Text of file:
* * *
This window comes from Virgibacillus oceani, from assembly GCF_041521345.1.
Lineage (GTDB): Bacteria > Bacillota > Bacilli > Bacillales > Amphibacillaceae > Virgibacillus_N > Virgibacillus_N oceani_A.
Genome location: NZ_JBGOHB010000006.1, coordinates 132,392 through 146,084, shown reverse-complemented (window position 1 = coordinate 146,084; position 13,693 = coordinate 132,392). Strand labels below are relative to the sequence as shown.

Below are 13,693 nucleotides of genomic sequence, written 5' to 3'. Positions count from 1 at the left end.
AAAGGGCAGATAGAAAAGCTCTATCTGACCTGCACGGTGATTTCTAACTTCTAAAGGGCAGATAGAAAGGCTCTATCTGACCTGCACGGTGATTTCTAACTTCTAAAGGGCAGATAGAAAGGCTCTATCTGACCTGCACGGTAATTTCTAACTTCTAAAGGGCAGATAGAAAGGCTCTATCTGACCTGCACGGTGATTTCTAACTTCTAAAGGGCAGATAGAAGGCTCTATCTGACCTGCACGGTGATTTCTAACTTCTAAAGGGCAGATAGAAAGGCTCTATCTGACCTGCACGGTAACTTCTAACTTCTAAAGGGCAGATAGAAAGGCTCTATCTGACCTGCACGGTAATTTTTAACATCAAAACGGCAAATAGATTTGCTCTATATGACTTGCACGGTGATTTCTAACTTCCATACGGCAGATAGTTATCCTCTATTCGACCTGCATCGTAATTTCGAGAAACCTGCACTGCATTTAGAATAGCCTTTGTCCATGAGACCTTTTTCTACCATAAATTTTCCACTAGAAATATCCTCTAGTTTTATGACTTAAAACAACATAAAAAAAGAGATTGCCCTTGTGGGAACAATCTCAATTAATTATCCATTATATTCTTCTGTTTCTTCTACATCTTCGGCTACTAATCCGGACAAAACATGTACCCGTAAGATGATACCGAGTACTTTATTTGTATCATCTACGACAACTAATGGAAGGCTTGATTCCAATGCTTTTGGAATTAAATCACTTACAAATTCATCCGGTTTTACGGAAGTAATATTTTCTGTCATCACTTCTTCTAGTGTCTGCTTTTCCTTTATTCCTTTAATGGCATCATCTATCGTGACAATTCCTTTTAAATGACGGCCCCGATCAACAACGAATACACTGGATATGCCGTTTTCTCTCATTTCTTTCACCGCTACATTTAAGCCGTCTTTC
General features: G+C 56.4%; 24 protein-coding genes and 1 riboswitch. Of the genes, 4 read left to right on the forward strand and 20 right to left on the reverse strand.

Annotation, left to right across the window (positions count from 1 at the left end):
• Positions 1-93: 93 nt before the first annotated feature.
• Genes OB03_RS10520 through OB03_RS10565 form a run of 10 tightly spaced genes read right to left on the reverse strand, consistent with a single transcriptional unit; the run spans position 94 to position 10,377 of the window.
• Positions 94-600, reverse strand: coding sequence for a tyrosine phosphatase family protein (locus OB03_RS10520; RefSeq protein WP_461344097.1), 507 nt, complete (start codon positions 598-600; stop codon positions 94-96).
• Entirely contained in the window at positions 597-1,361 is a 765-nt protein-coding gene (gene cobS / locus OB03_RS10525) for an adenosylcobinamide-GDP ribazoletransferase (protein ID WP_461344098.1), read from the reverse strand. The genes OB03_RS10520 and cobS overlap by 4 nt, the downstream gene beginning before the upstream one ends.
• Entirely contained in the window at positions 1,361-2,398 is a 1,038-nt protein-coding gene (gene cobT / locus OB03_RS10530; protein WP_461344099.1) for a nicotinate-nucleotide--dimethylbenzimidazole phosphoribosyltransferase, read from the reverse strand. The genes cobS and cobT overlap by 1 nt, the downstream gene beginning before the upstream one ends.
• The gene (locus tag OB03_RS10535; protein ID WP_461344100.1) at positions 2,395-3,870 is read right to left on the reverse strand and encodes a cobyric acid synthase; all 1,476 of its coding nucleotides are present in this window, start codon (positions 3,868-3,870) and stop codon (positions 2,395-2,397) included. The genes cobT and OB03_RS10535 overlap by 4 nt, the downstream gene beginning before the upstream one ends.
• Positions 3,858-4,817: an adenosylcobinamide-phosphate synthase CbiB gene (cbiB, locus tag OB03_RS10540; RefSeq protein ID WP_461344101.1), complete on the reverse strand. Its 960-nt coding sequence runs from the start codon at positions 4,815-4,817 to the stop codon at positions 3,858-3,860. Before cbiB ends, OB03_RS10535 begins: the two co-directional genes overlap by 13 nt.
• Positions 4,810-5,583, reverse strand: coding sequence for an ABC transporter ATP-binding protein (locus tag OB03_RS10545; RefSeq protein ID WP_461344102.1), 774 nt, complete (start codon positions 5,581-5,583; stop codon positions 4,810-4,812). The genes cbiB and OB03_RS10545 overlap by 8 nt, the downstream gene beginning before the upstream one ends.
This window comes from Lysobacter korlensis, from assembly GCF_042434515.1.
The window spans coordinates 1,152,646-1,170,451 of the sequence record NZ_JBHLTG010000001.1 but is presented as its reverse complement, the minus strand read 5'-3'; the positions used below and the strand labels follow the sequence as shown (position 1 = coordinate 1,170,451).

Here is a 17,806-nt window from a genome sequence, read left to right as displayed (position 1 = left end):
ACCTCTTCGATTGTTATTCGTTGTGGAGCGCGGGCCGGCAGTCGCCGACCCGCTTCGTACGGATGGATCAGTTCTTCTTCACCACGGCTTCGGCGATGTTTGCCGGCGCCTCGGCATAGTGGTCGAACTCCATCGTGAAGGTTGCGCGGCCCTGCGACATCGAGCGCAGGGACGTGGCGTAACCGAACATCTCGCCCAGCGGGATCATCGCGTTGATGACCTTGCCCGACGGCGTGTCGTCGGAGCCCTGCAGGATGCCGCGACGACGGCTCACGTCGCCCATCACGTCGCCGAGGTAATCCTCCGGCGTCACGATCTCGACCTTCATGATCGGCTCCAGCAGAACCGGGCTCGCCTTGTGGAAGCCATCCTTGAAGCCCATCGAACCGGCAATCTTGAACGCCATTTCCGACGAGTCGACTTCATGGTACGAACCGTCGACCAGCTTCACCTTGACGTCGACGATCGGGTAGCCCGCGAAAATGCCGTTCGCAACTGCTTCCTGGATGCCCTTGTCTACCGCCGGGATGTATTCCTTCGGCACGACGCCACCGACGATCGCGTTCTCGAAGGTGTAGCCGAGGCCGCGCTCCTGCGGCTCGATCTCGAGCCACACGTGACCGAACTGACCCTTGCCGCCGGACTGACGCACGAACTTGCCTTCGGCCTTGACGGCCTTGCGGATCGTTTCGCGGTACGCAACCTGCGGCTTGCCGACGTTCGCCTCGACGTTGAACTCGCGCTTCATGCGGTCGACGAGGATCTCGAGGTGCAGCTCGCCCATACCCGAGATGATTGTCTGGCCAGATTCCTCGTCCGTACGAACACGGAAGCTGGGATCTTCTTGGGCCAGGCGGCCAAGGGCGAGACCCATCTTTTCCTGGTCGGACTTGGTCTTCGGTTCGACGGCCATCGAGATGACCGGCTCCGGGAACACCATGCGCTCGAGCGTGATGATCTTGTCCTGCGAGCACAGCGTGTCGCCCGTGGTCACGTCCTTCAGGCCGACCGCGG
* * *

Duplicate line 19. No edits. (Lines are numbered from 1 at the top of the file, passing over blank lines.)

ACCTCTTCGATTGTTATTCGTTGTGGAGCGCGGGCCGGCAGTCGCCGACCCGCTTCGTACGGATGGATCAGTTCTTCTTCACCACGGCTTCGGCGATGTTTGCCGGCGCCTCGGCATAGTGGTCGAACTCCATCGTGAAGGTTGCGCGGCCCTGCGACATCGAGCGCAGGGACGTGGCGTAACCGAACATCTCGCCCAGCGGGATCATCGCGTTGATGACCTTGCCCGACGGCGTGTCGTCGGAGCCCTGCAGGATGCCGCGACGACGGCTCACGTCGCCCATCACGTCGCCGAGGTAATCCTCCGGCGTCACGATCTCGACCTTCATGATCGGCTCCAGCAGAACCGGGCTCGCCTTGTGGAAGCCATCCTTGAAGCCCATCGAACCGGCAATCTTGAACGCCATTTCCGACGAGTCGACTTCATGGTACGAACCGTCGACCAGCTTCACCTTGACGTCGACGATCGGGTAGCCCGCGAAAATGCCGTTCGCAACTGCTTCCTGGATGCCCTTGTCTACCGCCGGGATGTATTCCTTCGGCACGACGCCACCGACGATCGCGTTCTCGAAGGTGTAGCCGAGGCCGCGCTCCTGCGGCTCGATCTCGAGCCACACGTGACCGAACTGACCCTTGCCGCCGGACTGACGCACGAACTTGCCTTCGGCCTTGACGGCCTTGCGGATCGTTTCGCGGTACGCAACCTGCGGCTTGCCGACGTTCGCCTCGACGTTGAACTCGCGCTTCATGCGGTCGACGAGGATCTCGAGGTGCAGCTCGCCCATACCCGAGATGATTGTCTGGCCAGATTCCTCGTCCGTACGAACACGGAAGCTGGGATCTTCTTGGGCCAGGCGGCCAAGGGCGAGACCCATCTTTTCCTGGTCGGACTTGGTCTTCGGTTCGACGGCCATCGAGATGACCGGCTCCGGGAACACCATGCGCTCGAGCGTGATGATCTTGTCCTGCGAGCACAGCGTGTCGCCCGTGGTCACGTCCTTCAGGCCGACCGCGG